Jabra is a Danish brand specializing in audio equipment and videoconference systems. It is owned by GN Audio, which is part of the Danish company, GN Group. Jabra engineers, manufactures and markets world-class wireless and corded headphones for consumers and business customers.

Jabra speeded up their time-to-market significantly for a new business headset with up to 30 percent, thanks to CPC’s approach. Unique visual overviews of a product family identified the design options early in the process and strengthened the dialogue between R&D and marketing.

The meeting rooms at the global headset producer, Jabra, were literally covered with roadmaps, so it was easy to see that CPC had helped the company to launch several varieties of a new business headset quickly and efficiently.

The large posters on the walls illustrated the ongoing decisions concerning which components of the headsets that should be similar and which should be differentiated in order to both reduce cost and meet the requirements of the market. According to Jabra’s VP of Technology at the time of the project, Tomasz Goldman, the visualization was the key to the process of modularization.

“CPC’s approach is very different from the long texts and documents we normally use at this stage of development. Their visual method clarifies the overall requirement specification in a new and innovative way which clearly illustrates what you are talking about. It sharpens the dialogue across the company and leads to faster decisions regarding new solutions re-using several components, ultimately leading to economies of scale benefits,” Tomasz Goldman says.


Already on day one, the CPC consultants decomposed a traditional headset along with Jabra’s engineers in order to get the terminology right, understand the functionality and draw the first sketches of the roadmaps, the backbone of the project.

The roadmaps were used in every weekly meeting afterwards within R&D and marketing and both departments together. It looked like a relatively simple visualization, but held great complexity.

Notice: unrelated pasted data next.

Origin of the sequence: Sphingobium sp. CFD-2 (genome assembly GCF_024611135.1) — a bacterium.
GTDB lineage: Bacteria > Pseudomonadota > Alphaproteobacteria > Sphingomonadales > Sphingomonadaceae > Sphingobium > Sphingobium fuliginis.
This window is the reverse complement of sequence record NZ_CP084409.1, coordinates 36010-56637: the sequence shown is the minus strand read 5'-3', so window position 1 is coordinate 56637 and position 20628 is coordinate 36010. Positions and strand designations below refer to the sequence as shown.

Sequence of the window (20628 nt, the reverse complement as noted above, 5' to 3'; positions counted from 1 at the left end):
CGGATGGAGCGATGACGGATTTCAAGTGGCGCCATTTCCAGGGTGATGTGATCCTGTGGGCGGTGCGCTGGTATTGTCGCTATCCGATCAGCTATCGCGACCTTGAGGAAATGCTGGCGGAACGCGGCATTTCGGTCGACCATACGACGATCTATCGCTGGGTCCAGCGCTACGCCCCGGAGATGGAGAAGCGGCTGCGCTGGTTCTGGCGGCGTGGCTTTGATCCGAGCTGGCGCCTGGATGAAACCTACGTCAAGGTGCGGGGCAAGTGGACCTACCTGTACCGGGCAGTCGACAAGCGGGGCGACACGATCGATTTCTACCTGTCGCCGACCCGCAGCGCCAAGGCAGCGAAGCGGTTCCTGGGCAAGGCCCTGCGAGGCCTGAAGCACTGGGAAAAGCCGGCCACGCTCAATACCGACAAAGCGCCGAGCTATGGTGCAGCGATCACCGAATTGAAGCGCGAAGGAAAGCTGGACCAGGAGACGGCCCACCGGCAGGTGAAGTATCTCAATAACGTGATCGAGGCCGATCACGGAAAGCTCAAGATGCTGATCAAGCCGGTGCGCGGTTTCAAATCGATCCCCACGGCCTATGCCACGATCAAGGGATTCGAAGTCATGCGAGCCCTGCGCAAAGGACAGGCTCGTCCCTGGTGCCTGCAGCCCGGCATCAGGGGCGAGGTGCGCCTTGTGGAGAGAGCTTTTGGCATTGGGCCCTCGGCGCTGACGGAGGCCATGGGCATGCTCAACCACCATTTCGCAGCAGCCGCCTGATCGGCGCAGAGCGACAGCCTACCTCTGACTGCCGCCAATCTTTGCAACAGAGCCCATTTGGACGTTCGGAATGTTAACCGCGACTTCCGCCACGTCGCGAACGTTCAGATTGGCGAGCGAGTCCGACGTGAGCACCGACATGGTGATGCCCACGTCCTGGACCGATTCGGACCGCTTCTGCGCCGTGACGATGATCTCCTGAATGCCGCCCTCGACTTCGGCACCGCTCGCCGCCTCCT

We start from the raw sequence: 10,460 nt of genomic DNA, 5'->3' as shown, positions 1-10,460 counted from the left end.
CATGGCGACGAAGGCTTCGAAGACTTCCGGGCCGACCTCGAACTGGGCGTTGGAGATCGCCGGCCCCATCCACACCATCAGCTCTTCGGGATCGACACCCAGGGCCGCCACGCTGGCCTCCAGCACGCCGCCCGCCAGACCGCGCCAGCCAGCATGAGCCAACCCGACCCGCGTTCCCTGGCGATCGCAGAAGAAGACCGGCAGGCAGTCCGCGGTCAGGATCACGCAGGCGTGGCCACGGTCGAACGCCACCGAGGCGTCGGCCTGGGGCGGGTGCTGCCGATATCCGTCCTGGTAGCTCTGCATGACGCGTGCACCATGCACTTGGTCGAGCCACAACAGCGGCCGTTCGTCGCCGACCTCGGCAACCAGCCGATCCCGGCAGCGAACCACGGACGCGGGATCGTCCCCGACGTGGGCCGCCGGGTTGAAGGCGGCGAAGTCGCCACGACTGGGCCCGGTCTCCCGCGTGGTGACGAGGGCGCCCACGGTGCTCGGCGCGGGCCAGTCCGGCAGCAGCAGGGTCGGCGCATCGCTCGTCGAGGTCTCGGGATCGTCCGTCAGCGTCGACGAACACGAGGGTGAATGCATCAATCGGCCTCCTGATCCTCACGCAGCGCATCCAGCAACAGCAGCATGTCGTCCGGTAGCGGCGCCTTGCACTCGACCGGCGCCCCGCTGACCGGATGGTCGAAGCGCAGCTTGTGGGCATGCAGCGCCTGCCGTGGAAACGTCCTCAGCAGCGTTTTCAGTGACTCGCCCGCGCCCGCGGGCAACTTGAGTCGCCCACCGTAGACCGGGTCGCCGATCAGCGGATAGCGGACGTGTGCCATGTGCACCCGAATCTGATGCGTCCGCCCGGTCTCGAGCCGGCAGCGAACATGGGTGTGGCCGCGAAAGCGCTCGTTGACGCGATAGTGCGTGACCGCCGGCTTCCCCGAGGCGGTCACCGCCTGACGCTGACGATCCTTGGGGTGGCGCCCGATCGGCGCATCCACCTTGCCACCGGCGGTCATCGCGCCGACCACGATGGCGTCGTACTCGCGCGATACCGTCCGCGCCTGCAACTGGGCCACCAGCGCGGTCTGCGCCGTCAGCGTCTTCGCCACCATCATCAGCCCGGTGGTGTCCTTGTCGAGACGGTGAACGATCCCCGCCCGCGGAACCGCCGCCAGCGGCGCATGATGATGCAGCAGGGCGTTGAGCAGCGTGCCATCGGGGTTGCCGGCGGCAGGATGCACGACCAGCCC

“The simplicity is the point. It is vital to make a modular roadmap appear simple, while making sure it captures the essential inclusions and exclusions that defines it. It should be manageable without too many technical details to structure a meeting so different professions understand each other. Modular roadmaps are a cross-disciplinary approach to balance market requirements with engineering opportunities and production constraints,” CPC consultant Christian Lindschou Hansen says.


In the time between the meetings CPC consultants consolidate the decisions taken into a new visual overview and prepare questions for the coming week. The company must continuously be challenged to move forward with the project in order not to waste time repeating previous decisions and discussions.

Jabra appreciated the pulse of CPC’s approach.

“My guess is that we have saved 30 percent of the time, we normally would use in the development phase. But the gain of the cooperation with CPC is actually bigger than the time saved, because it also created a good dialogue across the company,” Tomasz Goldman says.


CPC have been employed in more than 400 projects across several industries, all of them challenged by developing products adding variance in the program. From headsets with less than 20 components to highly complex wind turbines with more than 40.000 sub-components.

“When you develop one product at a time and then subsequently re-design them according to market demands it becomes expensive and increases your time-to-market,” says Ulf Harlou, CEO of CPC.

“The effect of our platform and architecture projects is that you enable your future possibilities in the first product by taking the modularization into account at the beginning. You simply get more out of your development investment because you use fewer resources per R&D product.”

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